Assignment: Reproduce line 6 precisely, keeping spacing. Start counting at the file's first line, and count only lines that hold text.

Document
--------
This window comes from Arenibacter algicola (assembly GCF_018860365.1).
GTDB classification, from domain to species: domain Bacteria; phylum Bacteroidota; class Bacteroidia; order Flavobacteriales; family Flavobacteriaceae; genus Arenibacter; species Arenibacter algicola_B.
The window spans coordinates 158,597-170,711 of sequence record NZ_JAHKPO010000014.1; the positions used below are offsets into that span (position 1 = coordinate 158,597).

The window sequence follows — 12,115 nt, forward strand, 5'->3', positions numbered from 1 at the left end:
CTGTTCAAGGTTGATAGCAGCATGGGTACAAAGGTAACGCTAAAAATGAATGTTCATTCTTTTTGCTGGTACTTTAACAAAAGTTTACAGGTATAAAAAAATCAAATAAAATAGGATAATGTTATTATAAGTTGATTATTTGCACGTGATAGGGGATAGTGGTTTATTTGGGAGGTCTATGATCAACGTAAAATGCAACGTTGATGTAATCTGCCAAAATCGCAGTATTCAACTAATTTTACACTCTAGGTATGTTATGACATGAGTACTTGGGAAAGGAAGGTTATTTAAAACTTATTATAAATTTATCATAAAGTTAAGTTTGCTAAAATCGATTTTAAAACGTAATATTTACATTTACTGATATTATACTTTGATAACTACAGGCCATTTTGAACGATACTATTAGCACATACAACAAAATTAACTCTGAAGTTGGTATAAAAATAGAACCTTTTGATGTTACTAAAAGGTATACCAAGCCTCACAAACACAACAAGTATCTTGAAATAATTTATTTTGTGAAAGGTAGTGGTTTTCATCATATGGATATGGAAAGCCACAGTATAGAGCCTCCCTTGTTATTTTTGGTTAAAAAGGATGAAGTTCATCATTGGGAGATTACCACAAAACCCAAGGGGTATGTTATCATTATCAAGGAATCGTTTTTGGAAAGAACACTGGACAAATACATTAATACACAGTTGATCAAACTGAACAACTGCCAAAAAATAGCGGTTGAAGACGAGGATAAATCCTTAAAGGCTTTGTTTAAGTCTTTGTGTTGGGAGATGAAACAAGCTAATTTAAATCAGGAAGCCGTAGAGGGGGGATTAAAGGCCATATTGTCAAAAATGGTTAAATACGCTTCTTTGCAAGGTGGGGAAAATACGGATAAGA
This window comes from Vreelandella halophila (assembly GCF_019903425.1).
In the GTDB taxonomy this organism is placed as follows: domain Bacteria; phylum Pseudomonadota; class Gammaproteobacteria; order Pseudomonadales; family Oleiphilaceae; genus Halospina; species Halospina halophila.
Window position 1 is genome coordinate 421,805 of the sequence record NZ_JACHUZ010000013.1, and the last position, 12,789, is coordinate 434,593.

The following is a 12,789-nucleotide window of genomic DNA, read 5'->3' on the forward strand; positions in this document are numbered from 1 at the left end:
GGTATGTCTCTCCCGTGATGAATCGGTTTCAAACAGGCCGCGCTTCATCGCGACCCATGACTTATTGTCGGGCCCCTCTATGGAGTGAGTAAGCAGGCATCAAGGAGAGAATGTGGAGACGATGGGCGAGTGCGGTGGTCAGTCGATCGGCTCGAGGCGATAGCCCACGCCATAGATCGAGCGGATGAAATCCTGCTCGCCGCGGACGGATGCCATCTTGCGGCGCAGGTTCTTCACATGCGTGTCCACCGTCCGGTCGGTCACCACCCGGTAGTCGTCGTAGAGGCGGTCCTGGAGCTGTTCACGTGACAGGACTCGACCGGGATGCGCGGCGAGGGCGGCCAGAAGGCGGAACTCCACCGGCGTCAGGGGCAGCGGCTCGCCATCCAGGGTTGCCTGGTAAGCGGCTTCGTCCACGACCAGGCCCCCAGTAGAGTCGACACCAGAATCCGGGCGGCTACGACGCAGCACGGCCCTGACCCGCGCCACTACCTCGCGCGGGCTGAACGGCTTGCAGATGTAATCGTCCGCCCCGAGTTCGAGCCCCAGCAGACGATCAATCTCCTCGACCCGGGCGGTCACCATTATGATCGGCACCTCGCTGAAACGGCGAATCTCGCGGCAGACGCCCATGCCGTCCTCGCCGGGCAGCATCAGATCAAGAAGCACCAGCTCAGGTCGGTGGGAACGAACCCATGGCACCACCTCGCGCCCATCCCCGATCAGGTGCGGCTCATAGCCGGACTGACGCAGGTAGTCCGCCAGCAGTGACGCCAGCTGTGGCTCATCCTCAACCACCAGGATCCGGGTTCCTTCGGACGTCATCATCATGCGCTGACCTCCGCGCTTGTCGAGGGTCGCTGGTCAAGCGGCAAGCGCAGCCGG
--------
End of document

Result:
This window comes from Vreelandella halophila (assembly GCF_019903425.1).